by Whitney Zahar, Senior Assistant, INALJ Pennsylvania
Interview with Dr. Candace Aiani: Library Director at Taipei American School
Have you ever imagined working as a librarian in another country? Several colleagues on the INALJ blog have posted several articles about library work around the world. I have the honor of volunteering as the archivist at Taipei American School, in Taipei, Taiwan. Of course, I also spent some time helping out in the Upper School (High School) library, where I met Dr. Candace Aiani, the library director of the Upper School Information Commons. Candace and I talked about how she got her job at Taipei American School, what challenges she faces working and living in another country, and advice she would give to anyone who wants to leave their country and comfort zone, and spend some time as an international librarian.
1. How did you get your current job?
Through an International Schools Services (ISS) job fair.
2. What are some of the highlights of your job? What are some of the challenges?
The highlights include the ongoing learning need and opportunity, the constant change, and the diverse work and interactions across technical, supervisory, and educational fields. The challenges are navigating international restrictions for access to information products, especially digital content when outside the USA.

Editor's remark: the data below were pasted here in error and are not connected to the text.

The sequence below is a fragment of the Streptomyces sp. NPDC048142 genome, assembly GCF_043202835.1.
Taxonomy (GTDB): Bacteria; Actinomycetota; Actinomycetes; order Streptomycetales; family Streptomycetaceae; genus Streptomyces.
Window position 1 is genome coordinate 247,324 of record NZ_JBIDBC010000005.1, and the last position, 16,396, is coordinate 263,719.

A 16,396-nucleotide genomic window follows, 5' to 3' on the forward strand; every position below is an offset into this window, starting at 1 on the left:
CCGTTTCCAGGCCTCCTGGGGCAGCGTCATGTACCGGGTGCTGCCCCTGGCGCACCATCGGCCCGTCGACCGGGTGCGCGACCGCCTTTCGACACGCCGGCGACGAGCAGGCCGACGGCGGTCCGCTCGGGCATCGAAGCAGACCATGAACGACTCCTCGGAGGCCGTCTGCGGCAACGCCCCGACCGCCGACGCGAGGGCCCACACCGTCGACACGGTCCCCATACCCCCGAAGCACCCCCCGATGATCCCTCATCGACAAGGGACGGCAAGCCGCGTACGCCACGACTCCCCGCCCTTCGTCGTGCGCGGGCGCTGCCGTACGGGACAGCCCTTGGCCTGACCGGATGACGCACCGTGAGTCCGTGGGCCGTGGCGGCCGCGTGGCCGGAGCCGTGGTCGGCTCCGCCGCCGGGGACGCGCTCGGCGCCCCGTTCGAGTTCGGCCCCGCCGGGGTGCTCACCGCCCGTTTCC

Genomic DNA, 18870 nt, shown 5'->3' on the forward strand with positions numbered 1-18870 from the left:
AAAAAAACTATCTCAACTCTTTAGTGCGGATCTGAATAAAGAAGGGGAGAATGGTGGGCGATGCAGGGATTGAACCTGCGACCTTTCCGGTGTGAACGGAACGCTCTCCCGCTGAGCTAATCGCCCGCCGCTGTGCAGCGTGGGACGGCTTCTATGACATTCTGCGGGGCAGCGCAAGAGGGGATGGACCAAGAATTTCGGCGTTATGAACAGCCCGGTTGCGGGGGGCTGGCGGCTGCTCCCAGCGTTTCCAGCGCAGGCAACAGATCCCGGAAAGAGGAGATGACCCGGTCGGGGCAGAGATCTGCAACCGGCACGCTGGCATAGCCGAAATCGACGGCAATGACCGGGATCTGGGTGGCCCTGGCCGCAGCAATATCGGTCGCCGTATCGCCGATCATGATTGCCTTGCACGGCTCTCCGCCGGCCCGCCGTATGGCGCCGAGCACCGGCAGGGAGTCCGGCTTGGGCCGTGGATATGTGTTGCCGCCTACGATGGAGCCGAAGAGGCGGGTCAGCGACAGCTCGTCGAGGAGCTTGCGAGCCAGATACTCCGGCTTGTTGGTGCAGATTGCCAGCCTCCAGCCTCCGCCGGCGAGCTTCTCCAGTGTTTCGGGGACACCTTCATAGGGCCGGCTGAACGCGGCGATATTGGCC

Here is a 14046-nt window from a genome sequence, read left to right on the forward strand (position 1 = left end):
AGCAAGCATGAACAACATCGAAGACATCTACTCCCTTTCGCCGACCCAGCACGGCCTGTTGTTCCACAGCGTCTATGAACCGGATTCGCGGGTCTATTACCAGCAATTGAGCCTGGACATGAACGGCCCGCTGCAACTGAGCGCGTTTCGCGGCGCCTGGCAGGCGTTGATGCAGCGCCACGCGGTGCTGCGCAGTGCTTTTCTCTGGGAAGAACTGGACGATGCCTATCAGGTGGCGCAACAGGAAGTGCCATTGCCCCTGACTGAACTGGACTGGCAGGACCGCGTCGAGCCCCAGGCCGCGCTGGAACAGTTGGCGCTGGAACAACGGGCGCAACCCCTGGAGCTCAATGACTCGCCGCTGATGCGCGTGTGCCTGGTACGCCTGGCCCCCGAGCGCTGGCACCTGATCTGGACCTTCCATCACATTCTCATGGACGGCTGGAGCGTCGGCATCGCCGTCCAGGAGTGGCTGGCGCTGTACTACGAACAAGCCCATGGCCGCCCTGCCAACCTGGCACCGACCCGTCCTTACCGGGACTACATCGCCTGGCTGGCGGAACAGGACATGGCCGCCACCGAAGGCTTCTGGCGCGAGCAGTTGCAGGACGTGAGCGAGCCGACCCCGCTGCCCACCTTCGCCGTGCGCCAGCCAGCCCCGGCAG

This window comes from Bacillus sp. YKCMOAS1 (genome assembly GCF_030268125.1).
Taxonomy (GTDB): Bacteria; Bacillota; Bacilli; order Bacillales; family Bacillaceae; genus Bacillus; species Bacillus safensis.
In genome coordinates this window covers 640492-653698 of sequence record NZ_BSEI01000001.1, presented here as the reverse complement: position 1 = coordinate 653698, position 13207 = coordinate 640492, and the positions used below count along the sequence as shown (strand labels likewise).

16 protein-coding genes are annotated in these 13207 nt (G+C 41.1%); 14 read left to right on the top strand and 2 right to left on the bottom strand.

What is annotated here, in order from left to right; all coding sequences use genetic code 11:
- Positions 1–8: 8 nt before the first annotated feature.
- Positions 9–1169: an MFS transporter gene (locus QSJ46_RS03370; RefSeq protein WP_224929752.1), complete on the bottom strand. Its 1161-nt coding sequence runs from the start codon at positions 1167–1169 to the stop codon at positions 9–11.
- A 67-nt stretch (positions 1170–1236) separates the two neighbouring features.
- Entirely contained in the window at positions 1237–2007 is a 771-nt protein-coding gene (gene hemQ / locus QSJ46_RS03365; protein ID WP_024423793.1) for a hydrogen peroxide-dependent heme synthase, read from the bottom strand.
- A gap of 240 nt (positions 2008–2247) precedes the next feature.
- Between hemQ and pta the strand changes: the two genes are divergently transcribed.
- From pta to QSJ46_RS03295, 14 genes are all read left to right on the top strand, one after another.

3. What do you like about working in another country? What is something you find challenging about working in Taiwan?
I like the cross-cultural experience and the greater opportunity to travel given that I am already in Asia. Taiwan is easy in terms of living in a foreign country. Learning Mandarin is challenging, but that is not the fault of Taiwan!
4. Favorite library?
My library (Taipei American School Upper School Information Commons) is my favorite because it shows what can be made available to secondary students when there is strong administrative support and adequate resources.
5. Favorite book?
Hmmmm….. Siddhartha by Hermann Hesse.
6. Any blogs or technology tips we should be following?
I’m all over the place with these, changing every couple of months, but I am currently plugged into more systems and IT information as well as college and university level services since our secondary library delivers more services and resources similar to a college or university.
7. What job-hunting advice would you offer, especially to anyone who wants to be an international librarian?
· Just jump in. The water is fine!
· Having said that, I subscribed to The International Educator (T.I.E.) for a couple of years before leaping off. I also purchased an ISS Directory of Overseas Schools which provides basic data on schools around the world. I found both of these resources helpful.
· Start early! Complete your resume package by September, so you can register with a recruiting organization (Search Associates; International Schools Association, etc.) in early fall and participate in recruiting fairs mid-year (Jan/Feb) for a job for the following year. Direct contact is possible too, and some folks are using private head-hunters. Although I haven’t done it lately, I understand more hiring is being done before the fair dates, so earlier is better than later.